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Python 3 Hello World - With complete source code

Python Hello World

In this practical lesson, we will create a simple python application that displays a simple message in the console. we will cover the basic laws that we must abide by to successful please the python language.

Topics to be covered

We will cover the following topics in this lesson

  • Lesson Prerequisites
  • Basic anatomy of a python application
  • Displaying output in the console
  • Accepting input from users
  • Defining and calling functions
  • Python comments

Lesson Prerequisites

For you to successfully complete this tutorial, you will need to have the following applications on your development machine.

  • Python - on operating system like MacOS, this comes out of the box but its usually the lower version. On other operating systems like Windows, the python language does not come preinstalled. You can download python from the official website. For these tutorials, we will be working with version 3 of python.
  • Text-editor or IDE - personally I use Visual Studio Code because it is cross platform, it works and most importantly supports many languages like PHP, C#, Ruby and others. Given I code using a number of languages it only makes sense to choose it. PyCharm is a great IDE that is dedicated to Python development. You can check it out and try it for yourself. Visual Studio Code is free while PyCharm has both a commercial and community version which is free.
  • A decent terminal - this basically comes with the operating system and both Visual Studio Code and PyCharm come with built-in terminals so you don't have to switch between programs for basic issues. On Windows I usually use Git-bash terminal that comes with Git. The command prompt can work but personally I find it weird. Perhaps I will wrote a blog post about that.
  • Basic Knowledge of Programming - this is not really a prerequisite but its an added advantage.

Basic anatomy of a python application

One of the great things about python is that it is really easy to learn. All you need is a single file with a single line to code to create a very basic application that you can execute and pat yourself on the back.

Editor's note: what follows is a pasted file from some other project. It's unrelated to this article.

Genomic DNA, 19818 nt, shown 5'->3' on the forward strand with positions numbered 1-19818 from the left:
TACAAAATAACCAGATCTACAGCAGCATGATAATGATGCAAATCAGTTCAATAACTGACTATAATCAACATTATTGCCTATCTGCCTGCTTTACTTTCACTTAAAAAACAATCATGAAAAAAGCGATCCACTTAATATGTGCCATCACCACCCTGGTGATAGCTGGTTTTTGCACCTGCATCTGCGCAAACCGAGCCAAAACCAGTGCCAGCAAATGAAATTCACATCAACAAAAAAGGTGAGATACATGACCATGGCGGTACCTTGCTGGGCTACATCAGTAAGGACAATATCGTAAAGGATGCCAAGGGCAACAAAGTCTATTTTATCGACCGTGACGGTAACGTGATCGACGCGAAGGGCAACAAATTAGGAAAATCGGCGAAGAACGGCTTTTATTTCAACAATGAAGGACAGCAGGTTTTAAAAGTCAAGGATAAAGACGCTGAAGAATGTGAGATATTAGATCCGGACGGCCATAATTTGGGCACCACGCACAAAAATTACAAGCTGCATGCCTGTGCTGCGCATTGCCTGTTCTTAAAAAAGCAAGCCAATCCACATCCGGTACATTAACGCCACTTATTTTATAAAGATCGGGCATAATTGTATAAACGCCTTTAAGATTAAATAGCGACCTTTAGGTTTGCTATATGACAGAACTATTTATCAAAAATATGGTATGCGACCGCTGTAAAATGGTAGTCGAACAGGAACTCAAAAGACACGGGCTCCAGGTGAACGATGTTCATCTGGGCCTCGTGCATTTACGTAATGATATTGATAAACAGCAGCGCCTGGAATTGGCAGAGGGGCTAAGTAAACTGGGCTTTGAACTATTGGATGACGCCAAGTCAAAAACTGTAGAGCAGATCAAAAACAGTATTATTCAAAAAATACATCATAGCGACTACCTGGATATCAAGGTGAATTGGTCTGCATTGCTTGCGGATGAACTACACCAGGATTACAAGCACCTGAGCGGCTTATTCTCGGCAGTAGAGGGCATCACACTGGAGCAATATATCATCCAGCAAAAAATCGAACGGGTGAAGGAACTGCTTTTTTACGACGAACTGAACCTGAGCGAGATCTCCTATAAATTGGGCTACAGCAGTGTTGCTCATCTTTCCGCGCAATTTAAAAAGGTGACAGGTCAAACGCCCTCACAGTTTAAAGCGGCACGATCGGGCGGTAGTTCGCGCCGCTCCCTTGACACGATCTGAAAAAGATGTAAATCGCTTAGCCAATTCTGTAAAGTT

A basic python application is made up of the following

  • A source code file that ends with the *.py extension
  • Valid python code
  • Python interpret to execute the code

A few points worth knowing

  • Python is a case sensitive language. This means print is not the same as PRINT. Calling PRINT when you mean to call the built-in function print results into an interpretation error like variable not defined because python will treat PRINT like it's a variable or something.
  • In other languages, indenting is usually done for code readability. Python treats indents in a religious manner. For example, the code block for a function is defined using indents. If you remove the indents under the function then the code will not compile
  • Everything in python is an object. We will explore this concept more as we proceed.
  • Unlike many modern languages, its not necessary to end statements with semicolons ; in python. However, you can use ; on the same line to terminate statements. E.g. str_var = 'John'; int_x = 1;

Displaying output in the console

Let's now see this in action. Create a folder probably on the desktop and call it Python tutorials

Create a new file on the newly created folder called

I have opened my folder in Visual Studio Code and it looks like the following

VS Code Python

As you can see from the above image, Visual studio code really makes it easy for us to create python applications and has the necessary tools that we need to navigate our files, write code and execute it, and view the results.

Let's now write our first python code